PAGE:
BLRC hosts Ian French in Toronto
Bengali Literary Resource Centre (BLRC) had the pleasure to host Canada's winning slam poet Ian French, otherwise known as IF The Poet, on January 6 during the Centre's monthly book event open to the public. Avid readers and literature and art enthusiasts gathered in the early morning to welcome the distinguished guest. Ian French, the 2014 Canadian Individual Poetry Slam Champion, has performed at various festivals including the prestigious Word On The Street and Words Aloud.
The event started off with Ian performing two of his spoken word poems, "Question" and "Transcend" which forwarded the central message of diverse human experiences but sharing similar struggles and emotions. This was to say that the audience may not identify themselves with the specifics of each poem but there are collective experiences that resonate.
Ian mentioned that poetry is a valuable form of communication, and writing as a vehicle for it; whether speaking about love, relationships, or social change in his poetry, he wants to acknowledge that we, despite our differences, are all a part of the human family. Language is important in this endeavor, initially writing hip hop lyrics and evolving into spoken word. He found the performance aspect of this genre to be challenging, as it was something outside of his comfort zone, but rewarding in being able to create change in how people view certain life experiences.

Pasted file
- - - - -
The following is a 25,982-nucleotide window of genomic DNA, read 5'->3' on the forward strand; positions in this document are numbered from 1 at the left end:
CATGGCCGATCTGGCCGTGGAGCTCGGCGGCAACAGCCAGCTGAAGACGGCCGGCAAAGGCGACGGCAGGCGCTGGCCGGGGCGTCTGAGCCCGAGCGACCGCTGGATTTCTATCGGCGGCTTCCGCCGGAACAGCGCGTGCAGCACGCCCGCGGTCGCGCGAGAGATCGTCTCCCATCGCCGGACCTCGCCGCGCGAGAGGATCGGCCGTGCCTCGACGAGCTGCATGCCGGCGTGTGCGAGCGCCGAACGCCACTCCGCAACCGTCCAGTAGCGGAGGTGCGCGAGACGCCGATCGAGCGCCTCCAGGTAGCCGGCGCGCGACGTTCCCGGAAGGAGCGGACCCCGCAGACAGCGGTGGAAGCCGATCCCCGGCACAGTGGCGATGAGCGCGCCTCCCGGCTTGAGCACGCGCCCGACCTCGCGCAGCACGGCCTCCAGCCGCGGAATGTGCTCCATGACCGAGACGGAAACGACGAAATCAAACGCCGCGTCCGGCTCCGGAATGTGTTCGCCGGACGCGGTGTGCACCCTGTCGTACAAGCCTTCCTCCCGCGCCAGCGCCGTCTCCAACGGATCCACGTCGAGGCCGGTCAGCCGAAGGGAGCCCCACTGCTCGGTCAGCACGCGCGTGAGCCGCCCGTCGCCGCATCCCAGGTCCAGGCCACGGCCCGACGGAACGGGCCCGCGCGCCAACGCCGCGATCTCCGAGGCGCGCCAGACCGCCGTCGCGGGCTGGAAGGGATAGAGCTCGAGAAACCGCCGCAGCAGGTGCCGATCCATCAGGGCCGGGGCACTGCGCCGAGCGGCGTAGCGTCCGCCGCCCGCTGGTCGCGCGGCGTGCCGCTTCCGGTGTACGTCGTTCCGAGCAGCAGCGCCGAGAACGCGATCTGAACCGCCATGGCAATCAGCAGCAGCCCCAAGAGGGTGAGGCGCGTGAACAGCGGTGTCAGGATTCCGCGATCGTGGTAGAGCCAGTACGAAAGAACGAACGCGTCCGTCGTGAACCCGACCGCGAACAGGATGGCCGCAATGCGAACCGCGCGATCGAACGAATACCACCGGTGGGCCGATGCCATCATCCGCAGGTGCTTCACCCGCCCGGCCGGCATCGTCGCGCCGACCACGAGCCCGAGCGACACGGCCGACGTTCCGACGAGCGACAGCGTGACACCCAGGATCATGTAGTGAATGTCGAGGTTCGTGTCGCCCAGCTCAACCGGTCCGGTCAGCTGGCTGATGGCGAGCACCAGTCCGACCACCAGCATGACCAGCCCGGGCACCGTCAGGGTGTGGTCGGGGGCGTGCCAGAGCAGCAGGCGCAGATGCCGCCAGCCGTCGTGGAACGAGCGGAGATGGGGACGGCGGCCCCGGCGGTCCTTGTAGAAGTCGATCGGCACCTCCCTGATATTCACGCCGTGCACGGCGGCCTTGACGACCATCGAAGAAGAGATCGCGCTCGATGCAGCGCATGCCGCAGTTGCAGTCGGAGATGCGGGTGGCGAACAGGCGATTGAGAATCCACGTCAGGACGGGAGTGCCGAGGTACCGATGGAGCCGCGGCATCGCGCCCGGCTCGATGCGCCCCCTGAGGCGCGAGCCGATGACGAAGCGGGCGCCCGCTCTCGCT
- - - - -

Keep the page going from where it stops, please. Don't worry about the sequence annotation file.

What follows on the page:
Ian recited "Growing Up Hurricane" and explained the contradictions he faced. In his recitation of "Death is a Fox", a tribute to remembering his mother while she was losing her memory, he talked about the experience of growing old and becoming a "more extreme version of yourself", referring to how she changed to become a nicer and more stubborn person through time but still a strong spirited, wise woman and feminist that gave Ian the impression as a young boy that women were a strong and independent.
While asked if he had any advice for someone starting spoken word for the first time, especially as a middle aged person among a typical younger audience, Ian French left us with this: dig deep and uncover an experience or struggle in your life that evokes intense passion, whether its happiness, frustration, love, anger, desperation and use that to inspire a purpose to start writing.
There is really no way to be absolutely prepared for a performance, no matter the size of the audience, to paraphrase Keteku, you have to truly believe in what you are saying and confidence in the poem will come naturally, of course with enough practice and rehearsal as well. For IF, his mission in life and poetry is love; the guiding principle that unites us, to tap into that potential and create social change among inequality and social stratification, but also to celebrate life. It could be noted that BLRC holds reading at 11 am on the first Saturday of every month at Albert Campbell Library Auditorium located at 496 Birchmount Road. English books of/on Bengali literature are lent to anyone of the community from 10 am to 1pm.